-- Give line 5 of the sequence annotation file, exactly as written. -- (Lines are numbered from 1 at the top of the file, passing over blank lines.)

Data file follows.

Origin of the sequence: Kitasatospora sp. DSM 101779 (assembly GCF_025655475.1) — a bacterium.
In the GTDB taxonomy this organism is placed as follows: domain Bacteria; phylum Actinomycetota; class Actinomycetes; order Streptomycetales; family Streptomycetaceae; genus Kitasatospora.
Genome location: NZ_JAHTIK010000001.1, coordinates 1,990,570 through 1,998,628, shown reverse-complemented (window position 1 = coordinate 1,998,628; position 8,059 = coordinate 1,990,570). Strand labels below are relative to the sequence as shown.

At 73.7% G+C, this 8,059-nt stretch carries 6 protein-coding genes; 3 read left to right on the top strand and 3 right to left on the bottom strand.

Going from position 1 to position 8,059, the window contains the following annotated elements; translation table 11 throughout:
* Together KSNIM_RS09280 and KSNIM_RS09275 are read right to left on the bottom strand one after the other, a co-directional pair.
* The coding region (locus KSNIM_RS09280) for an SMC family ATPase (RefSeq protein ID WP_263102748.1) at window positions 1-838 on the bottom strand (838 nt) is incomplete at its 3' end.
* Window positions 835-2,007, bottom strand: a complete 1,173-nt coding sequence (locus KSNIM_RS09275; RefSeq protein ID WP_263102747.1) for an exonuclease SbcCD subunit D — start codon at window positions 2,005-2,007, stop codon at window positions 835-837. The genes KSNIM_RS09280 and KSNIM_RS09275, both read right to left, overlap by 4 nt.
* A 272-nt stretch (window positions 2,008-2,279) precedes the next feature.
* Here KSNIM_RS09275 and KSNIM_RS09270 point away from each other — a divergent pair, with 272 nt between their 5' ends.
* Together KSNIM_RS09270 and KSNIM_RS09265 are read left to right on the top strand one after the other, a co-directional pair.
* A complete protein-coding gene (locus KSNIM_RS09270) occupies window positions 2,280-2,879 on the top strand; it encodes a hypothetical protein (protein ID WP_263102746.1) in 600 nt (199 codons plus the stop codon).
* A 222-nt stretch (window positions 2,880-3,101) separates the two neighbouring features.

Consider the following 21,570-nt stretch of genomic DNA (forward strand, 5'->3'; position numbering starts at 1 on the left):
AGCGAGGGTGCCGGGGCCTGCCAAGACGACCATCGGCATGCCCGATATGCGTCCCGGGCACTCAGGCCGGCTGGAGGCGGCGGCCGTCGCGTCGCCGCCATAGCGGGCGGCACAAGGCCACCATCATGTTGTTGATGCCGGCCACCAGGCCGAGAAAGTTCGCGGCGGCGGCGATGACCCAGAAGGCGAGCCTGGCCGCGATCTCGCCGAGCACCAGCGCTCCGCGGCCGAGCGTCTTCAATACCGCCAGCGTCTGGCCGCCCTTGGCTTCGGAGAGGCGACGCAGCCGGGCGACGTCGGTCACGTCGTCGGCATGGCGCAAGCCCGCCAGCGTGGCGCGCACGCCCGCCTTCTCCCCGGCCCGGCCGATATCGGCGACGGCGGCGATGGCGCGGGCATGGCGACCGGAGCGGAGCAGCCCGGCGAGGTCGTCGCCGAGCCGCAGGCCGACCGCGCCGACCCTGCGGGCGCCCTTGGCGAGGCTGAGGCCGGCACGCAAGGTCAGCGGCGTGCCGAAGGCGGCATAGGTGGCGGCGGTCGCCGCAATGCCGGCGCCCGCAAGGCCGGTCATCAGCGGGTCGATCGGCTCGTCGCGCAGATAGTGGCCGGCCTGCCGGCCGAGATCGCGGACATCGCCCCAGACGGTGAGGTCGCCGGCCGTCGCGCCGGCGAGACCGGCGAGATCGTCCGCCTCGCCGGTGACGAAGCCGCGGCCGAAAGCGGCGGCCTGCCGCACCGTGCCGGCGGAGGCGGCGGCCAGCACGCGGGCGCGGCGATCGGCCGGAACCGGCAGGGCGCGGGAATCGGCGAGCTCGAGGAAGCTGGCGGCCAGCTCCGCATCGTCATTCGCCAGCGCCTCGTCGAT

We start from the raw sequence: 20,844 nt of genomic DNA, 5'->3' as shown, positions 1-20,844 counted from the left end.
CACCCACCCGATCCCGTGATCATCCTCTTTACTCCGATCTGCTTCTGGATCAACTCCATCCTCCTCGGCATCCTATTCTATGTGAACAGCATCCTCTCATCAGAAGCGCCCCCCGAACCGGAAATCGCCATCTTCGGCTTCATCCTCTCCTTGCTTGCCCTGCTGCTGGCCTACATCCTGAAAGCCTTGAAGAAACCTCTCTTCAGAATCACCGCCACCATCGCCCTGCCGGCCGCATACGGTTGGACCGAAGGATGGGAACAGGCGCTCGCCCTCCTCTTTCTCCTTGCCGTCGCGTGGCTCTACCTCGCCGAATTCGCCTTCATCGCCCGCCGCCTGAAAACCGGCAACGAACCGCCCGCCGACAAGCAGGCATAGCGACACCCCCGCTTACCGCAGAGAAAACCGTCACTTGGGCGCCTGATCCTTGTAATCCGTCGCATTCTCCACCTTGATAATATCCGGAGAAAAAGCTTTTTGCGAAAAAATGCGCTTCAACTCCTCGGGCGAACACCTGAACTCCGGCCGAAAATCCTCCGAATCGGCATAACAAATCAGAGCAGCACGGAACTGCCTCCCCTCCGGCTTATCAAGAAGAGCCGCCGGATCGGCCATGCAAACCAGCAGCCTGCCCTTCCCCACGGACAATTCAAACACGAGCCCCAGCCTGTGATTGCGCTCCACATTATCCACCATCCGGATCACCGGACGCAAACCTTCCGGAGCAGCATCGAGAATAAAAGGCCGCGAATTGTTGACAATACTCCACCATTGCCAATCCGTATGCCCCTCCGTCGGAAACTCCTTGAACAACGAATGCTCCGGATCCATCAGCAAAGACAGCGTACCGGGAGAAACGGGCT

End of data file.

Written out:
Going from position 1 to position 8,059, the window contains the following annotated elements; translation table 11 throughout: